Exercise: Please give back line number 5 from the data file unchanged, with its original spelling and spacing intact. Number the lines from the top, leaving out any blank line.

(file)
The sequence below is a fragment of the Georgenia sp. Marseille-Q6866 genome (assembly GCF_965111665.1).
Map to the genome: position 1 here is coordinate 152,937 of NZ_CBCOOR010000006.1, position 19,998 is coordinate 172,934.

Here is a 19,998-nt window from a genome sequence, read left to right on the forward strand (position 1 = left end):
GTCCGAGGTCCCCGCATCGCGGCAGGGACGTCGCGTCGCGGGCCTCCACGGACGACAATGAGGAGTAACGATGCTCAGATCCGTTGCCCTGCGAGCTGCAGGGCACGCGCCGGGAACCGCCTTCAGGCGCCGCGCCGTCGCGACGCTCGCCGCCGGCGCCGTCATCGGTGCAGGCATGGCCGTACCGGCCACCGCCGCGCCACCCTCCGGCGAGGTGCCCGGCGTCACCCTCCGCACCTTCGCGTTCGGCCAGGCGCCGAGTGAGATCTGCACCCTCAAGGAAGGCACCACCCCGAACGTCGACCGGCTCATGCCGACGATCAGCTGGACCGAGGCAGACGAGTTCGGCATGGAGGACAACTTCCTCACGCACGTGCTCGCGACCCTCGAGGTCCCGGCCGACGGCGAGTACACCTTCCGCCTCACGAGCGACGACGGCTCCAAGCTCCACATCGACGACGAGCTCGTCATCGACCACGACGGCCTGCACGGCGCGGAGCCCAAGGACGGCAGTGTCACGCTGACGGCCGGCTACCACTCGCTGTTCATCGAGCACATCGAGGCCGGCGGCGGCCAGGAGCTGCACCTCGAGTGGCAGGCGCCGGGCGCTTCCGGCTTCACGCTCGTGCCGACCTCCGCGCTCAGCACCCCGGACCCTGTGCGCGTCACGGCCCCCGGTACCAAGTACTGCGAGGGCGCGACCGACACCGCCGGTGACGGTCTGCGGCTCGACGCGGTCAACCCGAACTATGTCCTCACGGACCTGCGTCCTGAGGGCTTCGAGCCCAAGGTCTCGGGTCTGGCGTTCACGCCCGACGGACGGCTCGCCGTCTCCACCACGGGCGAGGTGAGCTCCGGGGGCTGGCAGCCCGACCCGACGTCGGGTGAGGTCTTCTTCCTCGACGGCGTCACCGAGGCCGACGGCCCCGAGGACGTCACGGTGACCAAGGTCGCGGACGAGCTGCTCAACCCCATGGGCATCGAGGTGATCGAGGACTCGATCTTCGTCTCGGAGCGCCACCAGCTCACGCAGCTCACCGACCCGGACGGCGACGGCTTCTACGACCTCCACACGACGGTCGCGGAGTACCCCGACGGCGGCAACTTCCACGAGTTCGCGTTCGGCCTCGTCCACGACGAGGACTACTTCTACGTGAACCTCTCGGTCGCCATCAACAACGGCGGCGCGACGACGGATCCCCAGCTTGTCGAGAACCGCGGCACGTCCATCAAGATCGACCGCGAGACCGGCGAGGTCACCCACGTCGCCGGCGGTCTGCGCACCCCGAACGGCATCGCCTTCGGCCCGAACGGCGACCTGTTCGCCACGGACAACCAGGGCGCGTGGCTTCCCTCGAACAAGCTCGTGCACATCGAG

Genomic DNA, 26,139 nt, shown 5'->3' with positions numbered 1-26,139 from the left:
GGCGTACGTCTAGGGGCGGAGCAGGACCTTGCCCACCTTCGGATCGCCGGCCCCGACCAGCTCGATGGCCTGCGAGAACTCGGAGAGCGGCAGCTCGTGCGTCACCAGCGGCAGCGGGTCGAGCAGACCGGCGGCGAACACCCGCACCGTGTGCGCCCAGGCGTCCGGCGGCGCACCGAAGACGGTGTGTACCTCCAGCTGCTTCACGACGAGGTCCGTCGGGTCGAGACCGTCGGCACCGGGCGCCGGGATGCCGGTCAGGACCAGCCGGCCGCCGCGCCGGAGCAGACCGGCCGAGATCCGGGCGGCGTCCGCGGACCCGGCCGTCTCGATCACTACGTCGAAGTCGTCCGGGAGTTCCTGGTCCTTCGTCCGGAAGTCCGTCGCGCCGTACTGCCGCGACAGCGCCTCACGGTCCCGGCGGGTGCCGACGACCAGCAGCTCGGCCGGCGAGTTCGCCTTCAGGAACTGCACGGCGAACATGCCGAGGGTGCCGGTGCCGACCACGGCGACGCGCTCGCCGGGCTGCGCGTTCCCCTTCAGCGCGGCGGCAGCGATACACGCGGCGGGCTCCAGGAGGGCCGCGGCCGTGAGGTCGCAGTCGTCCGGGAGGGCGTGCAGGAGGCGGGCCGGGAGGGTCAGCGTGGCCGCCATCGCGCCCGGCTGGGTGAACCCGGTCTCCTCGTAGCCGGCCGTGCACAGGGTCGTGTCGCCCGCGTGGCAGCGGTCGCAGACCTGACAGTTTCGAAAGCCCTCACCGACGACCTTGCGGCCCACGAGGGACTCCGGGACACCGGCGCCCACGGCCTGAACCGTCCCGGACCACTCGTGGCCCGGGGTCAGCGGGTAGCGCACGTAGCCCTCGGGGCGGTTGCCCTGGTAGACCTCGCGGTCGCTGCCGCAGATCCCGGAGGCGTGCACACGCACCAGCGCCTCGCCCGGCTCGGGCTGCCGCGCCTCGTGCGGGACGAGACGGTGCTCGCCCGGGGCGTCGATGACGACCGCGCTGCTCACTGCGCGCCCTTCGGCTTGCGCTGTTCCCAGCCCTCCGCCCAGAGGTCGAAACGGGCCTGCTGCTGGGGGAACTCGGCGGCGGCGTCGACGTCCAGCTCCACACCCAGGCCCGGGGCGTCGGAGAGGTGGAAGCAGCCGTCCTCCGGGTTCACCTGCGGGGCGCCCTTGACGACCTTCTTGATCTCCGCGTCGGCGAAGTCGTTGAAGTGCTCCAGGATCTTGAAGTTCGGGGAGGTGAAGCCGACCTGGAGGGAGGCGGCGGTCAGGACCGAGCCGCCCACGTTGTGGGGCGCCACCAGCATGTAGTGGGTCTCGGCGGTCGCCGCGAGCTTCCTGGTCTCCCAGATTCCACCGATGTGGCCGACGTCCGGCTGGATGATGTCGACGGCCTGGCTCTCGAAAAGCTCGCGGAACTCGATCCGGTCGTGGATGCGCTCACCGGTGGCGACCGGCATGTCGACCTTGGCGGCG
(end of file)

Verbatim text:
Genomic DNA, 26,139 nt, shown 5'->3' with positions numbered 1-26,139 from the left: